As we who are ‘born-again’ await the next step in Bible Prophecy – the Blessed Hope of the Rapture — one thing I’m hearing quite a lot these days from committed Christians is that they, and I’ll say we because I’m included in this group, are wrestling with the horror of the guilt of past sins. We wake up in the middle of the night remembering how the sins of our early days affected those around us, and the guilt washes over us like a mighty sea. This process then begets the question, “Am I really ready for Jesus?”
If you are going through something like this, please know that it is Satan trying to pull you off-center – away from the LORD. His strategy appears to be that if he can plant enough doubt in your mind and soul, maybe he can get you away from Jesus. Okay, here’s the rub – Satan hasn’t got a chance!
You may be under siege from the evil one, but take heart, Christian, for Jesus has overcome both Satan and the world (John 16:33). Count yourself among the blessed remnant if the devil is after you, for it means you are on the right side of history – His story. And while it is uncomfortable for a while, you, mature Christian, are equipped with every piece of armour you need to deflect whatever doubt Satan can throw at you. Ephesians 6:10-18 – Put on the Armour of God – the Sword of the Spirit, the Helmet of Salvation, the Shield of Faith, the Breastplate of Righteousness, the Sandals of Peace, and the Belt of Truth which is the Gospel of Jesus Messiah.
As we strap on these six key pieces of Christian armour, we do well to remember that God has forgiven us the GUILT of our sin, as well as the sin itself. Psalm 32, verse 5, King David prayed: “Then I acknowledged my sin to You and did not cover up my iniquity. I said, ‘I will confess my transgressions to the LORD.’ And You forgave the guilt of my sin.” It is humbling to know that the LORD God of the Universe has the power to take away not only our sins but also the guilt that their remembrance can trigger.
In another psalm of David, 103, we read these wonderful words in verses 8-12, “The LORD is compassionate and gracious, slow to anger, abounding in love. He will not always accuse, nor will He harbor His anger forever; He does not treat us as our sins deserve or repay us according to our iniquities. For as high as the heavens are above the earth, so great is His love for those who fear Him; as far as the east is from the west, so far has He removed our transgressions from us.”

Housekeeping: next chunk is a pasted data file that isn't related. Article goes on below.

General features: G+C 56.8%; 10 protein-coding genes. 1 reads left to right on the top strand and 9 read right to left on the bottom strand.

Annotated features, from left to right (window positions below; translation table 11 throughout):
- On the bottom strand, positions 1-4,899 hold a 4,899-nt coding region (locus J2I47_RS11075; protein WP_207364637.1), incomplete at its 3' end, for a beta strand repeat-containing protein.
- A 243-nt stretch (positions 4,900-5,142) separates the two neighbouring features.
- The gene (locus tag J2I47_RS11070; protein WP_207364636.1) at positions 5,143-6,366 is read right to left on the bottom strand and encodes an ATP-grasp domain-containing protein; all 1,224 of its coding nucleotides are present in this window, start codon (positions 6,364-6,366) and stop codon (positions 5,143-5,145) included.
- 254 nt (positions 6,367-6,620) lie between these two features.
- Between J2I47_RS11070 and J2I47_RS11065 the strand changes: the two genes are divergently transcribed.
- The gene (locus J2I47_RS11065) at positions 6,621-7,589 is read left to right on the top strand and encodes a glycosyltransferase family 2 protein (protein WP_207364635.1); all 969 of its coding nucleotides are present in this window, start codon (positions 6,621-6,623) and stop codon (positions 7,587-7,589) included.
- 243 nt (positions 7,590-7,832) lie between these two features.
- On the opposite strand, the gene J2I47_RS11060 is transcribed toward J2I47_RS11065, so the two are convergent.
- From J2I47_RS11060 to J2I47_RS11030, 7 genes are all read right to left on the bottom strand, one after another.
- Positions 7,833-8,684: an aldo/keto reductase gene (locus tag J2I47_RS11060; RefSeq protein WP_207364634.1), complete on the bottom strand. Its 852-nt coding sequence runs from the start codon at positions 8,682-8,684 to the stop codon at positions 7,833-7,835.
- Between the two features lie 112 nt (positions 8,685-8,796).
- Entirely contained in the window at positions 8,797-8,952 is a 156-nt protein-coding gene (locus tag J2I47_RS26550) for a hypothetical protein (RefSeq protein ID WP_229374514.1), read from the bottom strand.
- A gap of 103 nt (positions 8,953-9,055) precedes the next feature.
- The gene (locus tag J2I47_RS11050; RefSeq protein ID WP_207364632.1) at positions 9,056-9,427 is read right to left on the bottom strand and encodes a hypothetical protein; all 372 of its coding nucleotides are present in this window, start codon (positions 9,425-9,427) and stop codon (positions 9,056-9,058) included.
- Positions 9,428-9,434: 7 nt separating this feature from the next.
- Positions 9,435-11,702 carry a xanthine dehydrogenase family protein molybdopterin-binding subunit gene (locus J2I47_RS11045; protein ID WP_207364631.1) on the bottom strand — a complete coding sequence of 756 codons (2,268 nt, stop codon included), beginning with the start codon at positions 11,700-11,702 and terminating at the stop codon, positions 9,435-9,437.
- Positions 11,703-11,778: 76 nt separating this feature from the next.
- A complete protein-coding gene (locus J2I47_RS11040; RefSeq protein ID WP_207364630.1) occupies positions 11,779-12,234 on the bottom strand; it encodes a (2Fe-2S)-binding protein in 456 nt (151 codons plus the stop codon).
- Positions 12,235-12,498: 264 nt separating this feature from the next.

These Old Testament verses are New Testament Gospel – the Good News of Jesus Messiah. Our sins are forgiven when we confess and repent of them and then acknowledge that the LORD is God. He loves us with an everlasting love. He doesn’t leave us naked in a world of evil but clothes us with His righteousness and strength.
In these closing days of human history, we need always to remember that fear of the world, fear of the future, fear of our past sins – all this and Satan, too, are vanquished, that is overcome by keeping our eyes on the LORD at all times.
Verse 21 of 2nd Chronicles tells us that Jehoshaphat put musicians at the head of the army marching against the enemy to sing to the LORD and praise Him for the “splendour of His holiness.” They went into battle proclaiming, “Give thanks to the LORD, for His love endures forever.” And they won!
Beloved of Christ, Jesus has already won the battle for you when He took your sins and mine to the cross and shed His precious blood to cover them, to blot them out forever and ever. He did that so we would be made ready to live with Him eternally. There is coming a day when He will come for us, His Church, when He will call us “up hither,” when dead Christians will be resurrected and when we who are alive will be taken up with them to meet the LORD in the air, and all our bodies will be changed in the twinkling of an eye (1 Thessalonians 15).
Are we worthy of such a glorious future? No, not in ourselves. But Jesus has made us worthy in the eyes of our Great God for this magnificent life to be opened to us.
While we wait for our Blessed Hope, we may not know what to do, but as long as we keep our eyes on the LORD, we know we’ll patiently endure (Rev. 3:10) for Him, with Him, and in Him. OUR EYES ARE ON YOU, JESUS! Glory be to the Father, the Son and the Holy Spirit. Amen and Amen! Maranatha!